The News Bee

NRG Energy sees shining future for solar

NRG Energy sees shining future for solar

David Crane likes to compete with himself. For Crane, the CEO of NRG Energy (NRG), the biggest independent producer of electricity in the U.S., conventional coal, natural gas and nuclear plants provide the bulk of his company’s $3.8 billion in revenue. But Crane foresees a day not so far off when new technologies like rooftop solar and batteries will turn the electric power industry upside down, and NRG is moving in that direction.635679057443211677-GTY-476570445

What’s coming, he said, is a transition “over the next generation” from a system nearly totally reliant on a network of coal, natural gas and nuclear plants to one where homes and businesses can increasingly meet their own electricity needs with rooftop solar panels and batteries, and even go off the grid. NRG’s commitment to distributed solar is showing results, as was evident in the Princeton, N.J.-based company’s financial results for the first quarter of 2015.

NRG increased its distributed solar business by nearly 3,000 customers from January through March, bringing it to more than 16,000 in 10 states. The growth might have been even greater except for heavy snowfalls covering roofs in the Northeast, where much of NRG’s solar business is located. All told, NRG is aiming for as many as 40,000 solar customers by the end of 2015, with an eye to eventually becoming a strong rival to SolarCity (SCTY), the industry leader with more than 218,000 installations.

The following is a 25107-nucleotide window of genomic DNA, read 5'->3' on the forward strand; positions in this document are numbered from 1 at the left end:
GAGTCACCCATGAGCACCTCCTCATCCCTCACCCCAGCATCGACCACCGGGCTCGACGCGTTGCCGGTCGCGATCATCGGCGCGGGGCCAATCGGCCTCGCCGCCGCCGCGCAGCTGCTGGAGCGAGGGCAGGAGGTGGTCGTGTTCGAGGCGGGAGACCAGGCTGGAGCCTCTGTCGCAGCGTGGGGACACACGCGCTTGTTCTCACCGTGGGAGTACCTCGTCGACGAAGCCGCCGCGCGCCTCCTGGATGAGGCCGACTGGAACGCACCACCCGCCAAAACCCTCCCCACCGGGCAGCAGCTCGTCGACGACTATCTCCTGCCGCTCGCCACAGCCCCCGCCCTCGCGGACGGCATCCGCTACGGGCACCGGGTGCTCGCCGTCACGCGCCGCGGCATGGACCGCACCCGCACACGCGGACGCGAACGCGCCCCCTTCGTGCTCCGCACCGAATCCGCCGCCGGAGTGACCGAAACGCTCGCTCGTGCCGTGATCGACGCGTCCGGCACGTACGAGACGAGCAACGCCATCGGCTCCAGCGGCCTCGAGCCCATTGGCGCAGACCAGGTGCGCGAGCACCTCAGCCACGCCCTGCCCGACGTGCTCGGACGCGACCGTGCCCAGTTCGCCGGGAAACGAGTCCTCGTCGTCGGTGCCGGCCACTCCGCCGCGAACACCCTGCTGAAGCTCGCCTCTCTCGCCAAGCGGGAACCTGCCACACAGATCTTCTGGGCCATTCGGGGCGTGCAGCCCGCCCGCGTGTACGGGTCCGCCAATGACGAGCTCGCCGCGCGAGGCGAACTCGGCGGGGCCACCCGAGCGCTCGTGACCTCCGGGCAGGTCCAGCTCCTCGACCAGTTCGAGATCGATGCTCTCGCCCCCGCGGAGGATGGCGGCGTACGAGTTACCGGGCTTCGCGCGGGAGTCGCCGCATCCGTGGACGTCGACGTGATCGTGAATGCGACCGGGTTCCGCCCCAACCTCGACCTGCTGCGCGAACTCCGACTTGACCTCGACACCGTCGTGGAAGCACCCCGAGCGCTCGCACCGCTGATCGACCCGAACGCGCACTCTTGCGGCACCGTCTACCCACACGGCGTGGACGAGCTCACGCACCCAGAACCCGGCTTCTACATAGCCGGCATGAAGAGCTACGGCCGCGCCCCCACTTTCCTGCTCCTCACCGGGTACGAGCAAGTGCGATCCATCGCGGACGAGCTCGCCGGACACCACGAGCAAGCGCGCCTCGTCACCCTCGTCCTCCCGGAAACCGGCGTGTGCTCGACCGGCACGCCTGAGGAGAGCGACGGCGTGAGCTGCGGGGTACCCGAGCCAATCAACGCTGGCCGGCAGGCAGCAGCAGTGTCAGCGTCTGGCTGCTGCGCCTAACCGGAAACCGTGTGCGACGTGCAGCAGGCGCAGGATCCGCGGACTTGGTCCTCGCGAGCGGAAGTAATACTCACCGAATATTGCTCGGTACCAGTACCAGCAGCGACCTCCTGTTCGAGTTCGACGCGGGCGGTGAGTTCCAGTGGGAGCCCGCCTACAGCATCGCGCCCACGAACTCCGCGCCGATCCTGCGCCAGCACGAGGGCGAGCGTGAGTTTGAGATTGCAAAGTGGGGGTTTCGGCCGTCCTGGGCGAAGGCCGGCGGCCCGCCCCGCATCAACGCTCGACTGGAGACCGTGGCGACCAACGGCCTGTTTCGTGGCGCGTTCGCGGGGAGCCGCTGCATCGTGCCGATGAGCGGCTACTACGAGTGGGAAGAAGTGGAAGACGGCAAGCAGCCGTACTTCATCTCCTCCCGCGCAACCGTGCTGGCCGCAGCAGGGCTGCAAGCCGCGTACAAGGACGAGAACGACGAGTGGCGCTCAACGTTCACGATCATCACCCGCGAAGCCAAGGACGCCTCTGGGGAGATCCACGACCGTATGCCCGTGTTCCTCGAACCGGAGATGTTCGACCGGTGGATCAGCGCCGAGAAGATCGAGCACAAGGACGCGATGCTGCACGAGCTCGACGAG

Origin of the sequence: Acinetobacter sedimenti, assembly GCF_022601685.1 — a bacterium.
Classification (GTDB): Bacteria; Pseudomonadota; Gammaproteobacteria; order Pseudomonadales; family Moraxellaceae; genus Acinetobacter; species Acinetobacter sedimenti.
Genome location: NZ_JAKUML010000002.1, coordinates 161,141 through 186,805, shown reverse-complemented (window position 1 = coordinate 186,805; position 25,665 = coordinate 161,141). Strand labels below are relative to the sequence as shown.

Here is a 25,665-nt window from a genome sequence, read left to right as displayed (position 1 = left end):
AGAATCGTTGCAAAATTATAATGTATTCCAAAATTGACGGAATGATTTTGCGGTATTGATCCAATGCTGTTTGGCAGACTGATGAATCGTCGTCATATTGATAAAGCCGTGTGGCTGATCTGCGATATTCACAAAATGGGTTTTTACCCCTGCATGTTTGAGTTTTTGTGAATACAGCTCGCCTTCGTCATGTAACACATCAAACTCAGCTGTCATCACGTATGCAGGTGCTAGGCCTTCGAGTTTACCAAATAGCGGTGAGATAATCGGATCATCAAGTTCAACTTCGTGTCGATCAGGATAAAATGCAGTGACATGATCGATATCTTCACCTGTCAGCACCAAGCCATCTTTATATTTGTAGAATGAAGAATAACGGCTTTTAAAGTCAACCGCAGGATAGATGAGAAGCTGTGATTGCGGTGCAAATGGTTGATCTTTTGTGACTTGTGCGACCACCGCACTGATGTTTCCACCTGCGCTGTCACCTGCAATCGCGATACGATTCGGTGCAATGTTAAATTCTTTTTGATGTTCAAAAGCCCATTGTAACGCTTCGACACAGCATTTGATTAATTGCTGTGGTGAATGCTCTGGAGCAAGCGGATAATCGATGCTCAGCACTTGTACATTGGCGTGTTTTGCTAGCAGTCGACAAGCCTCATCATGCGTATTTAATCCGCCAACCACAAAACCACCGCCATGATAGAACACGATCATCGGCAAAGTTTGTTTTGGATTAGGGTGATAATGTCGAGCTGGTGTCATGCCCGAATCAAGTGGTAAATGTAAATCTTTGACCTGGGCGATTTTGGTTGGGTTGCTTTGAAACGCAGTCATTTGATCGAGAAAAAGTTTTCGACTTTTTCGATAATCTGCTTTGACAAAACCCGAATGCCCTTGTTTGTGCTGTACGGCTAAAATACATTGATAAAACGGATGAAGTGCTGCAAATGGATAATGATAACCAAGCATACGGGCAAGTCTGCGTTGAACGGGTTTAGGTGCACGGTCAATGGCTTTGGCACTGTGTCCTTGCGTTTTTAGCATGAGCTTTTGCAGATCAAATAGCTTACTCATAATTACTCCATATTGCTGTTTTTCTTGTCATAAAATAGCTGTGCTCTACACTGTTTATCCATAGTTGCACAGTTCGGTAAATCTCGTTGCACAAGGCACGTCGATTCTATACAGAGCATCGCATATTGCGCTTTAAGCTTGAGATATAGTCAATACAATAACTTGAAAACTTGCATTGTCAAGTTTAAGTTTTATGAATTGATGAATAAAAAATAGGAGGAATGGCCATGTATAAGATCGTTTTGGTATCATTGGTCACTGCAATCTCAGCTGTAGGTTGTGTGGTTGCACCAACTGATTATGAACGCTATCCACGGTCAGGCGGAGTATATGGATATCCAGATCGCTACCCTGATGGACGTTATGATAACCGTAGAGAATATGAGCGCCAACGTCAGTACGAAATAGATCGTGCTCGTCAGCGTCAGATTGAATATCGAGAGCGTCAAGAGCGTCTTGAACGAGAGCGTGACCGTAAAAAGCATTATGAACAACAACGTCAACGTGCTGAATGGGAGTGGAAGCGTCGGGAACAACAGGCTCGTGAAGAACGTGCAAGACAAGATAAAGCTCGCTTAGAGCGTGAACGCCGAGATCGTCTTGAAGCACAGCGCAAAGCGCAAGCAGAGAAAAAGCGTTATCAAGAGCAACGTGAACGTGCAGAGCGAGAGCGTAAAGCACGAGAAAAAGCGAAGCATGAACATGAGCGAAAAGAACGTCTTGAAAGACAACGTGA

The potential for enabling a complete break with the grid looms even larger with new developments in battery technology, like one unveiled recently by Tesla that charges using electricity from solar panels and powers homes at night. In fact, Crane’s home is a test bed for an engine developed by Segway inventor Dean Kamen that uses a dwelling’s natural-gas service to generate electricity and works with a battery to store power from solar panels.


February 2018
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